Seek Fair Expectations of Others’ Models

Epistemic Status: Especially about the future.

Response To (Eliezer Yudkowsky): There’s No Fire Alarm for Artificial General Intelligence

It’s long, but read the whole thing.  Eliezer makes classic Eliezer points in classic Eliezer style. Even if you mostly know this already, there’s new points and it’s worth a refresher. I fully endorse his central point, and most of his supporting arguments.

What Eliezer has rarely been, is fair. That’s part of what makes The Sequences work. I want to dive in where he says he’s going to be blunt – as if he’s ever not been – so you know it’s gonna be good:

Okay, let’s be blunt here. I don’t think most of the discourse about AGI being far away (or that it’s near) is being generated by models of future progress in machine learning. I don’t think we’re looking at wrong models; I think we’re looking at no models.

I was once at a conference where there was a panel full of famous AI luminaries, and most of the luminaries were nodding and agreeing with each other that of course AGI was very far off, except for two famous AI luminaries who stayed quiet and let others take the microphone.

I got up in Q&A and said, “Okay, you’ve all told us that progress won’t be all that fast. But let’s be more concrete and specific. I’d like to know what’s the least impressive accomplishment that you are very confident cannot be done in the next two years.”

There was a silence.

Eventually, two people on the panel ventured replies, spoken in a rather more tentative tone than they’d been using to pronounce that AGI was decades out. They named “A robot puts away the dishes from a dishwasher without breaking them”, and Winograd schemas. Specifically, “I feel quite confident that the Winograd schemas—where we recently had a result that was in the 50, 60% range—in the next two years, we will not get 80, 90% on that regardless of the techniques people use.”

A few months after that panel, there was unexpectedly a big breakthrough on Winograd schemas. The breakthrough didn’t crack 80%, so three cheers for wide credibility intervals with error margin, but I expect the predictor might be feeling slightly more nervous now with one year left to go. (I don’t think it was the breakthrough I remember reading about, but Rob turned up this paper as an example of one that could have been submitted at most 44 days after the above conference and gets up to 70%.)

But that’s not the point. The point is the silence that fell after my question, and that eventually I only got two replies, spoken in tentative tones. When I asked for concrete feats that were impossible in the next two years, I think that that’s when the luminaries on that panel switched to trying to build a mental model of future progress in machine learning, asking themselves what they could or couldn’t predict, what they knew or didn’t know. And to their credit, most of them did know their profession well enough to realize that forecasting future boundaries around a rapidly moving field is actually really hard, that nobody knows what will appear on arXiv next month, and that they needed to put wide credibility intervals with very generous upper bounds on how much progress might take place twenty-four months’ worth of arXiv papers later.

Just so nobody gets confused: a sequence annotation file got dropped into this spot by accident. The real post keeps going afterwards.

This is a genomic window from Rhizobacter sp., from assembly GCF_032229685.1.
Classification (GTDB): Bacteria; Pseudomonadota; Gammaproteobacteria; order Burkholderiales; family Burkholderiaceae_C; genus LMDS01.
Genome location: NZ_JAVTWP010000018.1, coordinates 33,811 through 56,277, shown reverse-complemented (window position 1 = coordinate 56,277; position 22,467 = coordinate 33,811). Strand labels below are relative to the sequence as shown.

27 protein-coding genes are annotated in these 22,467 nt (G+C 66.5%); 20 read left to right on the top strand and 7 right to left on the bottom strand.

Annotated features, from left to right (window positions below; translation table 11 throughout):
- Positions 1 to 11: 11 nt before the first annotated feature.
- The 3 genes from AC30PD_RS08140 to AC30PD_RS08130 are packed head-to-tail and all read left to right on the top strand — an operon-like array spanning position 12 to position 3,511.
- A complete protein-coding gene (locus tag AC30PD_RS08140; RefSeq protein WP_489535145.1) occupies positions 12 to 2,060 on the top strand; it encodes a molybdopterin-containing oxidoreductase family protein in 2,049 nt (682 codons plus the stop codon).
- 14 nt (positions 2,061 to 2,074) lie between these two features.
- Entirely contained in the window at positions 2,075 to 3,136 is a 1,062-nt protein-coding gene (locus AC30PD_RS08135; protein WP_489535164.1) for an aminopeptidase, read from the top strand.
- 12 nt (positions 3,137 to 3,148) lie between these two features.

(Also, Demis Hassabis was present, so they all knew that if they named something insufficiently impossible, Demis would have DeepMind go and do it.)

The question I asked was in a completely different genre from the panel discussion, requiring a mental context switch: the assembled luminaries actually had to try to consult their rough, scarce-formed intuitive models of progress in machine learning and figure out what future experiences, if any, their model of the field definitely prohibited within a two-year time horizon. Instead of, well, emitting socially desirable verbal behavior meant to kill that darned hype about AGI and get some predictable applause from the audience.

I’ll be blunt: I don’t think the confident long-termism has been thought out at all. If your model has the extraordinary power to say what will be impossible in ten years after another one hundred and twenty months of arXiv papers, then you ought to be able to say much weaker things that are impossible in two years, and you should have those predictions queued up and ready to go rather than falling into nervous silence after being asked.